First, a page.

New Mexico lawmakers and Native communities win big on gas, oil hold

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CHACO CANYON, N.M. – There was a big win for the Pueblo people this week in the battle over New Mexico’s Greater Chaco region. For years, they have been trying to push back oil and gas companies from mining near the site they consider sacred, and Monday their wish came true thanks to an executive order signed by President Joe Biden.

Sen. Ben Ray Lujan, alongside now Secretary of the Interior Deb Haaland, have been introducing legislation to protect the area for at least the last three presidential administrations. When Biden signed the order, they were excited to see their years of work pay off.

Chaco Canyon has a long and rich history. It is home to both cultural and spiritual importance to the Pueblo and Navajo people. Chaco Canyon was even named a UNESCO World Heritage Site in 1987.

“Anyone who has had a chance to visit Chaco, I think they instantly feel the energy that came from so much prayer in a center of faith and a center of commerce going back to 850 A.D.,” Lujan said.

Not far from the natural beauty, people can find natural resources. Back in 2019, Haaland and Lujan toured the nearby oil fields. At the time, they told our 4 Investigates team they didn’t like what they saw.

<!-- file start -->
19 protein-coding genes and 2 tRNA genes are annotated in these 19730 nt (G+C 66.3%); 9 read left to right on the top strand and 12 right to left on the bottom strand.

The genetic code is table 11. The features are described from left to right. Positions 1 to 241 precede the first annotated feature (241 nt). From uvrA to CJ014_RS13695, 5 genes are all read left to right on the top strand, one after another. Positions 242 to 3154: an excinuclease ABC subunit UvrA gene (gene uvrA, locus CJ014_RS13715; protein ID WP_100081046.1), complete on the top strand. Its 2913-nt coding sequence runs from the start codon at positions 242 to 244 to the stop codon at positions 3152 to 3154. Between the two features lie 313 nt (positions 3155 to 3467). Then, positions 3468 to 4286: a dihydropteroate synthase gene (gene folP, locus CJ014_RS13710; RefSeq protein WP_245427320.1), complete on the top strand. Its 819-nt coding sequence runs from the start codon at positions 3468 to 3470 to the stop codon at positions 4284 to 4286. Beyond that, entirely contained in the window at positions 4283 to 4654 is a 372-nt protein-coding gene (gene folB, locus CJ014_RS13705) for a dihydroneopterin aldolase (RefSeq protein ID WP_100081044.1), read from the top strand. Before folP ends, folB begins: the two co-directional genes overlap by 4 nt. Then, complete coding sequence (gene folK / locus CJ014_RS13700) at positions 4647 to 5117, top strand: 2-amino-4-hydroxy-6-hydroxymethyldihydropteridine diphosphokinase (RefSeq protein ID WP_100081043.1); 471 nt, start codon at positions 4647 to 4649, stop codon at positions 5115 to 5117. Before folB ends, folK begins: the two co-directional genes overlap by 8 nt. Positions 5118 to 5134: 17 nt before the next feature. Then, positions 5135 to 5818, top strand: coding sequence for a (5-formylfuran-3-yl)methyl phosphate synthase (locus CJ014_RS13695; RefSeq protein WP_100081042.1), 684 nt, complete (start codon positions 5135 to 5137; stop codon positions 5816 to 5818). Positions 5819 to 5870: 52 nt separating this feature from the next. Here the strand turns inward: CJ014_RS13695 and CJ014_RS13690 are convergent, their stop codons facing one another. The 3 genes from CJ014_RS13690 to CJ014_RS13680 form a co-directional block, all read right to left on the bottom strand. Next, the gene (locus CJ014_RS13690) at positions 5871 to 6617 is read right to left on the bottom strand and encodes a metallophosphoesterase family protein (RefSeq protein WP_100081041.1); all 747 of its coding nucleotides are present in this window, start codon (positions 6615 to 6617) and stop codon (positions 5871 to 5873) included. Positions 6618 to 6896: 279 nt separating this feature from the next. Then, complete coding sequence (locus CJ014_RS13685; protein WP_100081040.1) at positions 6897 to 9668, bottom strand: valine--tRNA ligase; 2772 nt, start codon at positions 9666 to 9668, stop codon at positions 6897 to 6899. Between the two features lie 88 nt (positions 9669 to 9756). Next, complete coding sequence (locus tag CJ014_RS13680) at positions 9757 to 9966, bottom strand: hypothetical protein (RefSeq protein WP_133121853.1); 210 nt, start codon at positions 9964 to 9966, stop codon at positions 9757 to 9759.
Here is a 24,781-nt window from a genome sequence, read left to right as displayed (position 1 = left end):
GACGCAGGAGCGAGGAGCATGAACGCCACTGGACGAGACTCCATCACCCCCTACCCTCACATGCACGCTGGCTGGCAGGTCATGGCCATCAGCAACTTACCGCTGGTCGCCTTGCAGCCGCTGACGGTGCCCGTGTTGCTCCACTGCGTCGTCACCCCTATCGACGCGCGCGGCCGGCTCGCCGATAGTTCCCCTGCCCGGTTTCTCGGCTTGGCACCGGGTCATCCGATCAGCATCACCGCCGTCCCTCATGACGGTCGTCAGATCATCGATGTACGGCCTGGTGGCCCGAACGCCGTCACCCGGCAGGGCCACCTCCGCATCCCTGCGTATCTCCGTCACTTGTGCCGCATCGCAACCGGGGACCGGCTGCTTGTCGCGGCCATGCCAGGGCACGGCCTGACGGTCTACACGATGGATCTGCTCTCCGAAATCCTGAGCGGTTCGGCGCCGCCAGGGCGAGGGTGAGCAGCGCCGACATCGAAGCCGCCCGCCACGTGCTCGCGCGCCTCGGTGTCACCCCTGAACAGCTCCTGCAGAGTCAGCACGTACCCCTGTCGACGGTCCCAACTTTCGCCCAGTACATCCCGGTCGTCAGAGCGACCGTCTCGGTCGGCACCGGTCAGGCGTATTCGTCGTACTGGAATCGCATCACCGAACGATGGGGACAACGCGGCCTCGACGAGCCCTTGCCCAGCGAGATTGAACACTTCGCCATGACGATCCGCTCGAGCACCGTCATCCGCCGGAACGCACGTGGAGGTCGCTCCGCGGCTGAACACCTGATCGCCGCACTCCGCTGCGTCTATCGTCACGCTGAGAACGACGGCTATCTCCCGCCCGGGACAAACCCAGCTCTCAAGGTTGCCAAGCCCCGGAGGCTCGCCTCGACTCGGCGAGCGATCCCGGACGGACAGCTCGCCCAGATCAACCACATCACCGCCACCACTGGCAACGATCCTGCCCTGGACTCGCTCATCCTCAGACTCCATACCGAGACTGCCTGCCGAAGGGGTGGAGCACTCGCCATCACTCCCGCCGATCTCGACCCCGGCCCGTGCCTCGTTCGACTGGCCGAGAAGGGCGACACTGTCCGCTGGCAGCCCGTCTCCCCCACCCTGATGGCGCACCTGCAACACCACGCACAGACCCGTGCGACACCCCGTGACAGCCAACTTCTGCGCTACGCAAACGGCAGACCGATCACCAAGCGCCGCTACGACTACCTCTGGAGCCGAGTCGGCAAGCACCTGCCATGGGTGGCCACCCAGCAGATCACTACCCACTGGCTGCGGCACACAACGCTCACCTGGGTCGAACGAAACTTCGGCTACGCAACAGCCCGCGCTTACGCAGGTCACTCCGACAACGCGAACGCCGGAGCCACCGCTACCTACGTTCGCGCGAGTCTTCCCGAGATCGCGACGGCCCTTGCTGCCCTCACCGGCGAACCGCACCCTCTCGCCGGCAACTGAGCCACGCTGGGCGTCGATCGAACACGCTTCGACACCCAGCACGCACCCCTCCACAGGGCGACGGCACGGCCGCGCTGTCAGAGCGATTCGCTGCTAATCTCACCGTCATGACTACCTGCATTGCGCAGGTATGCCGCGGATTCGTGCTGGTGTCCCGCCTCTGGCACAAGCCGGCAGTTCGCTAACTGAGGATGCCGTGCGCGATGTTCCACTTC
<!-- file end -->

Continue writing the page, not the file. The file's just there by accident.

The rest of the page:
“It hits you when you are smelling it and when you can see it, I can’t describe how it makes you feel, it makes you angry, it makes you mad,” Lujan said.

But yesterday, Lujan felt very different emotions in Washington, D.C.

“President Biden announced [Monday] along with Secretary of the Interior Deb Haaland their intent to provide more protection for Chaco with a 10-mile buffer withdrawing federal leasing,” Lujan said.

The signed executive order prevents the federal government from granting any oil and gas leases within a 10-mile buffer zone around the park for the next 20 years. While Lujan is celebrating this win for Chaco, he said their work is not yet over.

“The executive action still does not replace the need to pass legislation in my opinion,” Lujan said.

Lujan plans to introduce a bill in Congress that would extend that 10-mile buffer indefinitely.

The Navajo Nation Council released a statement Tuesday saying they would prefer a 5-mile buffer around Chaco Canyon.